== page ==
The unusual mix of market conditions around the country continues, but areas showing healthy price gains include Greenville, S.C., and Springfield, Mo., both with solid local economies. “On the other hand, some markets like San Diego, Calif., and Fort Myers, Fla., are experiencing rising sales after sudden double-digit drops in local home prices, so lower prices and low interest rates are starting to generate results,” NAR chief economist Lawrence Yun said.

New-home Sales

Bounce-back is modest

Sales of newly built, single-family homes rose 3.3 percent in April to a seasonally adjusted annual rate of 526,000 units, the U.S. Commerce Department reported. However, this gain reflected downward revisions to sales numbers reported for each of the previous three months, including a particularly large revision for March.

“The fact that new-home sales are up slightly from a dismal beginning to the spring home buying season in March isn’t much to celebrate,” said Sandy Dunn, president of the National Association of Home Builders (NAHB) and a home builder from Point Pleasant, W. Va.

“The modest bounce-back in new-home sales recorded for April followed a sharp decline in March and belies the fundamental weakness that continues to exist in the nation’s housing market,” added NAHB chief economist David Seiders. “Indeed, sales were down 42 percent on a year-over-year basis, the largest such reversal since September 1981. Our latest builder surveys actually show that home buying has not yet stabilized, and we are anticipating some further erosion over the coming months.”

April’s preliminary sales pace of 526,000 units was equivalent to the previously reported sales pace for March. However, the Commerce Department revised March’s reading substantially downward to 509,000 units — 11 percent below the revised February reading.

Housing Affordability

Back to Pre-bubble Levels

Only eight out of 330 U.S. metropolitan housing markets can now be considered overvalued, down from 14 markets during the previous quarter and 53 metro areas in mid-2006, according to survey conducted for financial research firm Global Insight and banking company National City Corp.

The eight overvalued markets represent only 1 percent of the U.S. single family housing stock and 2 percent of total real estate value, down from 32 percent and 16 percent, respectively, from 2006. Areas of the Pacific Northwest, including Bend, Ore., and Longview, Wash., continued to be among the most overvalued. However, other areas once extremely overvalued — the Northeast and coastal California and Florida — are now rated as fairly valued.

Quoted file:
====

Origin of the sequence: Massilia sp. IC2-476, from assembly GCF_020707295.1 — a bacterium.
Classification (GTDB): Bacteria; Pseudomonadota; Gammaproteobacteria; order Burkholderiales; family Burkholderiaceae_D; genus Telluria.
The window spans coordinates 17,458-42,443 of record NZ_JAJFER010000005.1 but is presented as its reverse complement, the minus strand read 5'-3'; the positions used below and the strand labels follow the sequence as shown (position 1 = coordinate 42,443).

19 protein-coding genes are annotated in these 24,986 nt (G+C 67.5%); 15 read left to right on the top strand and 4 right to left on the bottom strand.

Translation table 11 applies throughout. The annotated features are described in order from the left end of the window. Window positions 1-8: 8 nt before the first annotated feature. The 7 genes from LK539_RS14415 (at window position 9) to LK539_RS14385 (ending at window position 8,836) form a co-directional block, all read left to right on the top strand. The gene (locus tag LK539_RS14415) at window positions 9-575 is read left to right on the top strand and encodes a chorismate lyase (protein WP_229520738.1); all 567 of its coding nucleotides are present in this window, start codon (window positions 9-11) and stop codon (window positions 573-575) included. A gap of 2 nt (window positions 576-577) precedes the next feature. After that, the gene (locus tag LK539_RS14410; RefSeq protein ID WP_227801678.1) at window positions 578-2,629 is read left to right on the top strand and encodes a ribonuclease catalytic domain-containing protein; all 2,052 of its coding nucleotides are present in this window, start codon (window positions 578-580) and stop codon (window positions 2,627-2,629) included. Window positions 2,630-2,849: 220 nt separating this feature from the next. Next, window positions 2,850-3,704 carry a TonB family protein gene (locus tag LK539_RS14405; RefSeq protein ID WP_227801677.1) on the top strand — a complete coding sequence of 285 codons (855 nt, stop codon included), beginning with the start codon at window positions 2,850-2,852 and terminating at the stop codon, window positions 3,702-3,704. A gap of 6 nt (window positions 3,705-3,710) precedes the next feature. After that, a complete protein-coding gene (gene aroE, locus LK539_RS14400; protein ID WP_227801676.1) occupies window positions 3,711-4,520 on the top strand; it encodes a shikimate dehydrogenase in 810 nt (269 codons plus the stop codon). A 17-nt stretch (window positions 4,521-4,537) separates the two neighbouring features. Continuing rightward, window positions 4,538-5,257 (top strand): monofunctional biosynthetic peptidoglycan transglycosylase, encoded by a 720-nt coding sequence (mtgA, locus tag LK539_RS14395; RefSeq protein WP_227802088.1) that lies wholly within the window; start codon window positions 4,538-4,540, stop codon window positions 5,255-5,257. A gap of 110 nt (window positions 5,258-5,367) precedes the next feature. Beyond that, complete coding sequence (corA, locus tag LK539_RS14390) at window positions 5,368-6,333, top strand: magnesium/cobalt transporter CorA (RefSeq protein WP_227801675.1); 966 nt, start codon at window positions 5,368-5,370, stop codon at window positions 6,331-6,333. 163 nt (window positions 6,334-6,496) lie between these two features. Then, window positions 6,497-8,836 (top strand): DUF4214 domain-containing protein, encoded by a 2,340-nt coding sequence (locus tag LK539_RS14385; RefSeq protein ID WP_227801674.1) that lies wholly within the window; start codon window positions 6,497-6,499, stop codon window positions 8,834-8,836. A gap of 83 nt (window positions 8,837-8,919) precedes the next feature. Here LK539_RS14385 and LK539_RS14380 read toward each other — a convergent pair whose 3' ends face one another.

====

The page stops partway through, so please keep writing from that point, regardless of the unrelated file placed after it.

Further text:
“The large price adjustments we have seen are precisely what was required before we could begin to talk of recovery,” says James Diffley, group managing director of Global Insight’s Regional Services Group.

Additionally, a number of widely dispersed and mostly smaller markets throughout the country that had seen less price fluctuation during the boom years experienced price resilience. The top nine housing markets registering price increases this period all had populations less than 300,000 and were as varied as Ithaca, N.Y.; Billings, Mont.; Houma, La.; and Odessa, Texas.

Housing Starts

3.3 Percent Decline in May

New-home starts declined 3.3 percent to a seasonally adjusted annual rate of 975,000 units in May, the U.S. Commerce Department reported. This was the lowest total starts number since March of 1991. Single-family starts declined 1.0 percent to a rate of 674,000 units, their lowest since January of 1991.

“Today’s report clearly shows that the housing downswing is still underway, with systematic declines in both housing starts and building permits for May,” said NAHB chief economist David Seiders. “Evidence suggests that some pent-up demand is there, but Congress and the Administration need to do what they can to help release it. A temporary home buyer tax credit would be just the incentive that many qualified buyers need to go forward with their homeownership plans.”

While single-family starts fell 1 percent to a rate of 674,000 units in May, multifamily starts — which typically display significant month-to-month volatility — sank back 8 percent to a more realistic 301,000-unit rate following a substantial uptick in April.